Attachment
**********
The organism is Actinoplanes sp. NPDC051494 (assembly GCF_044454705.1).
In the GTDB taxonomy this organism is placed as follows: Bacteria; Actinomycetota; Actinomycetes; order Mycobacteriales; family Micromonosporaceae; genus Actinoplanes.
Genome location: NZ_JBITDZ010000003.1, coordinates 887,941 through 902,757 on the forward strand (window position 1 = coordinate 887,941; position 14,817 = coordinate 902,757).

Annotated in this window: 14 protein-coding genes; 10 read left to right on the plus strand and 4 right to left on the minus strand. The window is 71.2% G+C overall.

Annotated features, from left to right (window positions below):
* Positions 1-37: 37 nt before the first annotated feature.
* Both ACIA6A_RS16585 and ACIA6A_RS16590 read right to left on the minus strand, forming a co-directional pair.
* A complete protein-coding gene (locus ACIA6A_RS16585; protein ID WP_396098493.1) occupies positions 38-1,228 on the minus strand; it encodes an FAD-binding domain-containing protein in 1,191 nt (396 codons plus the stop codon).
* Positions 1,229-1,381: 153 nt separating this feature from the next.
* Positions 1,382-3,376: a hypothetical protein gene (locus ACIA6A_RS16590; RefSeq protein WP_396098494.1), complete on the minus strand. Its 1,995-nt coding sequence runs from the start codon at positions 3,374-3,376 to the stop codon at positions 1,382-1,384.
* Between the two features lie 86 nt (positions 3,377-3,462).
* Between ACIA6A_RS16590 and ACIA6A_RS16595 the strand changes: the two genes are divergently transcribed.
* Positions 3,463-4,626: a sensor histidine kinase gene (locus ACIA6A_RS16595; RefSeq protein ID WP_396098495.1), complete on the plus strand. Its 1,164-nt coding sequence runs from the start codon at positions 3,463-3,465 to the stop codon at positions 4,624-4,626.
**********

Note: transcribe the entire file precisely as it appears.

The organism is Actinoplanes sp. NPDC051494 (assembly GCF_044454705.1).
In the GTDB taxonomy this organism is placed as follows: Bacteria; Actinomycetota; Actinomycetes; order Mycobacteriales; family Micromonosporaceae; genus Actinoplanes.
Genome location: NZ_JBITDZ010000003.1, coordinates 887,941 through 902,757 on the forward strand (window position 1 = coordinate 887,941; position 14,817 = coordinate 902,757).

Annotated in this window: 14 protein-coding genes; 10 read left to right on the plus strand and 4 right to left on the minus strand. The window is 71.2% G+C overall.

Annotated features, from left to right (window positions below):
* Positions 1-37: 37 nt before the first annotated feature.
* Both ACIA6A_RS16585 and ACIA6A_RS16590 read right to left on the minus strand, forming a co-directional pair.
* A complete protein-coding gene (locus ACIA6A_RS16585; protein ID WP_396098493.1) occupies positions 38-1,228 on the minus strand; it encodes an FAD-binding domain-containing protein in 1,191 nt (396 codons plus the stop codon).
* Positions 1,229-1,381: 153 nt separating this feature from the next.
* Positions 1,382-3,376: a hypothetical protein gene (locus ACIA6A_RS16590; RefSeq protein WP_396098494.1), complete on the minus strand. Its 1,995-nt coding sequence runs from the start codon at positions 3,374-3,376 to the stop codon at positions 1,382-1,384.
* Between the two features lie 86 nt (positions 3,377-3,462).
* Between ACIA6A_RS16590 and ACIA6A_RS16595 the strand changes: the two genes are divergently transcribed.
* Positions 3,463-4,626: a sensor histidine kinase gene (locus ACIA6A_RS16595; RefSeq protein ID WP_396098495.1), complete on the plus strand. Its 1,164-nt coding sequence runs from the start codon at positions 3,463-3,465 to the stop codon at positions 4,624-4,626.